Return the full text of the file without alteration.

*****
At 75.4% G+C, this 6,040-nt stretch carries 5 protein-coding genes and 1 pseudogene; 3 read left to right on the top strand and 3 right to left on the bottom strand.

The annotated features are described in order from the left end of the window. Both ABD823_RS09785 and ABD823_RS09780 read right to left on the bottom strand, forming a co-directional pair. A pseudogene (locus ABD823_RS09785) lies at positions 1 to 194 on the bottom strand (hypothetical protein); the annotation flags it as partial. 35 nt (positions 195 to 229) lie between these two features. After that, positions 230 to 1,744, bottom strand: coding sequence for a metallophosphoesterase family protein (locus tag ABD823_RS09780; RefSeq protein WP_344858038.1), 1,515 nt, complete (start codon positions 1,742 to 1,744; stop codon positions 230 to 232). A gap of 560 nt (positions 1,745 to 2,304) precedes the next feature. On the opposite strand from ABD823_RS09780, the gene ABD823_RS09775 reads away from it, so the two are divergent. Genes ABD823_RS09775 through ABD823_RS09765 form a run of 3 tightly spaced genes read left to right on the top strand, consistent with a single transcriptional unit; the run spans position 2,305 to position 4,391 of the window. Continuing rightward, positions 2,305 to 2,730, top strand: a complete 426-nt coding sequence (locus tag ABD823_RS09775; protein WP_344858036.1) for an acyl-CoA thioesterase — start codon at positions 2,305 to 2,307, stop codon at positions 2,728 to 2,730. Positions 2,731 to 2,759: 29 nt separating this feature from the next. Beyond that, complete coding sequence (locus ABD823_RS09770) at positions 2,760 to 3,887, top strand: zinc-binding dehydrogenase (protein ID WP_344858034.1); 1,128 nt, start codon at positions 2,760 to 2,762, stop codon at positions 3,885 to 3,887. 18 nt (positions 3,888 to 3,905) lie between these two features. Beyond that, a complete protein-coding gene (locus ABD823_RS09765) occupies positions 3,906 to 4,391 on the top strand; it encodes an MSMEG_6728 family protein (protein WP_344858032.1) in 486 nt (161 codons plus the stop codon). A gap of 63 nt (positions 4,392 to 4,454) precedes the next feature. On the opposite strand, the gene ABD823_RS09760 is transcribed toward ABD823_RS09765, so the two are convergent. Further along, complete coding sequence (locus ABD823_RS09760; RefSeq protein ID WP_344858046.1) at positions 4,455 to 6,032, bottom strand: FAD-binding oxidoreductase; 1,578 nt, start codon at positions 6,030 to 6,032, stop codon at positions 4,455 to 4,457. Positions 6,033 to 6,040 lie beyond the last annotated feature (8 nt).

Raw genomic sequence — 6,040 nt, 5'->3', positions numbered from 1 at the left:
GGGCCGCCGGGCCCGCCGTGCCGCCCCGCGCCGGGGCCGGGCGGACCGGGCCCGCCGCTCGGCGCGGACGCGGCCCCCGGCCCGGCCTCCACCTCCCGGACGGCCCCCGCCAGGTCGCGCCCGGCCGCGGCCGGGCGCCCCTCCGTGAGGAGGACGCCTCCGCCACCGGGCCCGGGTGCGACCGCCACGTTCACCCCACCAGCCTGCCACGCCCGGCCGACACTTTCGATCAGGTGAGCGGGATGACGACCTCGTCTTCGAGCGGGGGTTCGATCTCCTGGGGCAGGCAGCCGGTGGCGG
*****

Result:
At 75.4% G+C, this 6,040-nt stretch carries 5 protein-coding genes and 1 pseudogene; 3 read left to right on the top strand and 3 right to left on the bottom strand.

The annotated features are described in order from the left end of the window. Both ABD823_RS09785 and ABD823_RS09780 read right to left on the bottom strand, forming a co-directional pair. A pseudogene (locus ABD823_RS09785) lies at positions 1 to 194 on the bottom strand (hypothetical protein); the annotation flags it as partial. 35 nt (positions 195 to 229) lie between these two features. After that, positions 230 to 1,744, bottom strand: coding sequence for a metallophosphoesterase family protein (locus tag ABD823_RS09780; RefSeq protein WP_344858038.1), 1,515 nt, complete (start codon positions 1,742 to 1,744; stop codon positions 230 to 232). A gap of 560 nt (positions 1,745 to 2,304) precedes the next feature. On the opposite strand from ABD823_RS09780, the gene ABD823_RS09775 reads away from it, so the two are divergent. Genes ABD823_RS09775 through ABD823_RS09765 form a run of 3 tightly spaced genes read left to right on the top strand, consistent with a single transcriptional unit; the run spans position 2,305 to position 4,391 of the window. Continuing rightward, positions 2,305 to 2,730, top strand: a complete 426-nt coding sequence (locus tag ABD823_RS09775; protein WP_344858036.1) for an acyl-CoA thioesterase — start codon at positions 2,305 to 2,307, stop codon at positions 2,728 to 2,730. Positions 2,731 to 2,759: 29 nt separating this feature from the next. Beyond that, complete coding sequence (locus ABD823_RS09770) at positions 2,760 to 3,887, top strand: zinc-binding dehydrogenase (protein ID WP_344858034.1); 1,128 nt, start codon at positions 2,760 to 2,762, stop codon at positions 3,885 to 3,887. 18 nt (positions 3,888 to 3,905) lie between these two features. Beyond that, a complete protein-coding gene (locus ABD823_RS09765) occupies positions 3,906 to 4,391 on the top strand; it encodes an MSMEG_6728 family protein (protein WP_344858032.1) in 486 nt (161 codons plus the stop codon). A gap of 63 nt (positions 4,392 to 4,454) precedes the next feature. On the opposite strand, the gene ABD823_RS09760 is transcribed toward ABD823_RS09765, so the two are convergent. Further along, complete coding sequence (locus ABD823_RS09760; RefSeq protein ID WP_344858046.1) at positions 4,455 to 6,032, bottom strand: FAD-binding oxidoreductase; 1,578 nt, start codon at positions 6,030 to 6,032, stop codon at positions 4,455 to 4,457. Positions 6,033 to 6,040 lie beyond the last annotated feature (8 nt).

Raw genomic sequence — 6,040 nt, 5'->3', positions numbered from 1 at the left:
GGGCCGCCGGGCCCGCCGTGCCGCCCCGCGCCGGGGCCGGGCGGACCGGGCCCGCCGCTCGGCGCGGACGCGGCCCCCGGCCCGGCCTCCACCTCCCGGACGGCCCCCGCCAGGTCGCGCCCGGCCGCGGCCGGGCGCCCCTCCGTGAGGAGGACGCCTCCGCCACCGGGCCCGGGTGCGACCGCCACGTTCACCCCACCAGCCTGCCACGCCCGGCCGACACTTTCGATCAGGTGAGCGGGATGACGACCTCGTCTTCGAGCGGGGGTTCGATCTCCTGGGGCAGGCAGCCGGTGGCGG